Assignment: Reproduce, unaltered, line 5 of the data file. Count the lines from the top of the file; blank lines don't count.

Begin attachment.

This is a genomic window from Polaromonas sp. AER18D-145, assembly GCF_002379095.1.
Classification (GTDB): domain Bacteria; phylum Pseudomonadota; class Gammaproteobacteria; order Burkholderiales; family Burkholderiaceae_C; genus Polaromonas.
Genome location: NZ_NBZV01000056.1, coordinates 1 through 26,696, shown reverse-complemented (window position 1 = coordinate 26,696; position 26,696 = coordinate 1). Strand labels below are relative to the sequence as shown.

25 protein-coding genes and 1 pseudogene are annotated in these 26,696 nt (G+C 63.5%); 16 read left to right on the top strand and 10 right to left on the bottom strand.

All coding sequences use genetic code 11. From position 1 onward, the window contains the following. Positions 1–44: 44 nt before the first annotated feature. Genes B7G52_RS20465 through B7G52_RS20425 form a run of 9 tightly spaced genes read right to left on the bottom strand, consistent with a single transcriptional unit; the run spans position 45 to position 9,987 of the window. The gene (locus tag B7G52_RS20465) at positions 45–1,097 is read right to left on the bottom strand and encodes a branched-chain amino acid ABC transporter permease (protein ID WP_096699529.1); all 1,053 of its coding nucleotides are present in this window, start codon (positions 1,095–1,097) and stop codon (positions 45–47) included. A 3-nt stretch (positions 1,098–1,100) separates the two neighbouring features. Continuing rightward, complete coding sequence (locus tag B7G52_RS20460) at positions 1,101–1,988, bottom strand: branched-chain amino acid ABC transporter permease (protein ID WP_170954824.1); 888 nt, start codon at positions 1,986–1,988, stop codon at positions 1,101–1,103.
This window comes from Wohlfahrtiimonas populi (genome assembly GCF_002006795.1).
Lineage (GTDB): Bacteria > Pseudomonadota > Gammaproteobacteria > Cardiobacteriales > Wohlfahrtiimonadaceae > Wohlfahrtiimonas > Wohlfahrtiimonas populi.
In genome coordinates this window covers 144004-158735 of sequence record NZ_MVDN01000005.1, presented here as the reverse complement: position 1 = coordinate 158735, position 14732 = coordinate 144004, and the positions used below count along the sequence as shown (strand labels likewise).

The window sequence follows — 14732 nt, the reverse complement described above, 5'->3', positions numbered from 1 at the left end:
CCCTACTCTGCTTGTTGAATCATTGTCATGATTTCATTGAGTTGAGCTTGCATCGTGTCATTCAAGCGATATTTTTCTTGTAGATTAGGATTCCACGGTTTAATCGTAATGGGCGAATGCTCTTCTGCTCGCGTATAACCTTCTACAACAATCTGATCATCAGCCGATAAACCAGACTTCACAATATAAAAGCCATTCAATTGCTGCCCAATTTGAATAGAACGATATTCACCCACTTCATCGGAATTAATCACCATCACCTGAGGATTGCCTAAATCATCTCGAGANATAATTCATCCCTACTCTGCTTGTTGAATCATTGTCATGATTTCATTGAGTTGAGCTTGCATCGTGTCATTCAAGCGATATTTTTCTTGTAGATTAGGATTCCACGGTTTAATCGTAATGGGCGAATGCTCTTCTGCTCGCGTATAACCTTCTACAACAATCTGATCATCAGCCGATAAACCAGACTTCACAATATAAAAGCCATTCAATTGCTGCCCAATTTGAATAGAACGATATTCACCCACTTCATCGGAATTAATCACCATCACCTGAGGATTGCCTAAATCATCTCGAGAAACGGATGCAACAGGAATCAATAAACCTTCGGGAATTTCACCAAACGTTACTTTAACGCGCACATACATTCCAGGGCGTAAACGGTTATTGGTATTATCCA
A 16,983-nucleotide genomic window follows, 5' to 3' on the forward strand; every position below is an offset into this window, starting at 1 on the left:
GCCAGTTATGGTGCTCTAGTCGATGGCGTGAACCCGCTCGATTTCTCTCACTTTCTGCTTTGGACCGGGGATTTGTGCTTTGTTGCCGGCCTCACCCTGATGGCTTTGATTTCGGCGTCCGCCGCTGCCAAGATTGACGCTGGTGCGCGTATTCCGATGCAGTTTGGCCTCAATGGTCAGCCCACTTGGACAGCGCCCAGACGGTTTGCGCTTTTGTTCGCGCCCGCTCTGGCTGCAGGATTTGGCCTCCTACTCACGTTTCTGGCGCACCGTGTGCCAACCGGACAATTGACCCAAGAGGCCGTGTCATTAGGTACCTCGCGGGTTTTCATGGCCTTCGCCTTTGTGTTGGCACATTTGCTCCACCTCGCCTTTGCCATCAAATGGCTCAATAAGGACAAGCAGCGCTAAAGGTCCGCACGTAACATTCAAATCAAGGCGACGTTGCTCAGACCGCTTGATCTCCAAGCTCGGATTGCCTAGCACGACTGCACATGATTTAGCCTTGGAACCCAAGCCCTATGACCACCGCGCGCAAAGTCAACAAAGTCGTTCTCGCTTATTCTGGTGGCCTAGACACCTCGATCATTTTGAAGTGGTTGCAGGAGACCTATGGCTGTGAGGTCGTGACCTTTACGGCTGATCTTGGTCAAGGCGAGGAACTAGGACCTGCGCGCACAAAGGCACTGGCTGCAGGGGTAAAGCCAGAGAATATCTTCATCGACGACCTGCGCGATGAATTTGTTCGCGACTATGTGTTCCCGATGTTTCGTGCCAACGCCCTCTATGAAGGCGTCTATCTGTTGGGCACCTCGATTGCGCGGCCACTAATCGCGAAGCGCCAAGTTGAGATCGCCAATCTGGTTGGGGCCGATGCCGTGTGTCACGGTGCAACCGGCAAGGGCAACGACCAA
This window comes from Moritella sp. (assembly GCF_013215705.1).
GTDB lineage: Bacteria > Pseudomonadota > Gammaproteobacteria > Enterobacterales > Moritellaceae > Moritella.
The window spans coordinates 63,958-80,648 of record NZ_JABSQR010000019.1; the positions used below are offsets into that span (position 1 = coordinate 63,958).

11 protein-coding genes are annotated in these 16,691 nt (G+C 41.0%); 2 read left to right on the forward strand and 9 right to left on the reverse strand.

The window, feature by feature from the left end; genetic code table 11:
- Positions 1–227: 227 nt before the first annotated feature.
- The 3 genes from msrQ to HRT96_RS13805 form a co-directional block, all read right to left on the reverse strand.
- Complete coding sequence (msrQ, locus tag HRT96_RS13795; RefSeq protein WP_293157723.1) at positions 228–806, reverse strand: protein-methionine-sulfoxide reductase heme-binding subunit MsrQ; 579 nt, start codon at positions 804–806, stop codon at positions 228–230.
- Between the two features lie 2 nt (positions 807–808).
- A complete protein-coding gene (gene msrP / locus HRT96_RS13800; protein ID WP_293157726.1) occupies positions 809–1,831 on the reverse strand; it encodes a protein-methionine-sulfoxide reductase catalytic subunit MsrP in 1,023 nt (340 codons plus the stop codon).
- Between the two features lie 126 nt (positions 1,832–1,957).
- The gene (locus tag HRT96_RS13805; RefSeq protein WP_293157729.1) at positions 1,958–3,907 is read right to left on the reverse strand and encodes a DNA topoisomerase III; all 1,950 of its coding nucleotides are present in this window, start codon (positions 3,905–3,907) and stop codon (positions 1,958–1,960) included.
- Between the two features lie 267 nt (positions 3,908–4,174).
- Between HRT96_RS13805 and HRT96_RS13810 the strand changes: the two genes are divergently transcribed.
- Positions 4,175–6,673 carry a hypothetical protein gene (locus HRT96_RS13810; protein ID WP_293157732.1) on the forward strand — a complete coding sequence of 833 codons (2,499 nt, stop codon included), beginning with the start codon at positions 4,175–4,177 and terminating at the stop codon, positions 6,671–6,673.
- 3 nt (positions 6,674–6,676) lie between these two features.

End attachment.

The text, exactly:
All coding sequences use genetic code 11. From position 1 onward, the window contains the following. Positions 1–44: 44 nt before the first annotated feature. Genes B7G52_RS20465 through B7G52_RS20425 form a run of 9 tightly spaced genes read right to left on the bottom strand, consistent with a single transcriptional unit; the run spans position 45 to position 9,987 of the window. The gene (locus tag B7G52_RS20465) at positions 45–1,097 is read right to left on the bottom strand and encodes a branched-chain amino acid ABC transporter permease (protein ID WP_096699529.1); all 1,053 of its coding nucleotides are present in this window, start codon (positions 1,095–1,097) and stop codon (positions 45–47) included. A 3-nt stretch (positions 1,098–1,100) separates the two neighbouring features. Continuing rightward, complete coding sequence (locus tag B7G52_RS20460) at positions 1,101–1,988, bottom strand: branched-chain amino acid ABC transporter permease (protein ID WP_170954824.1); 888 nt, start codon at positions 1,986–1,988, stop codon at positions 1,101–1,103.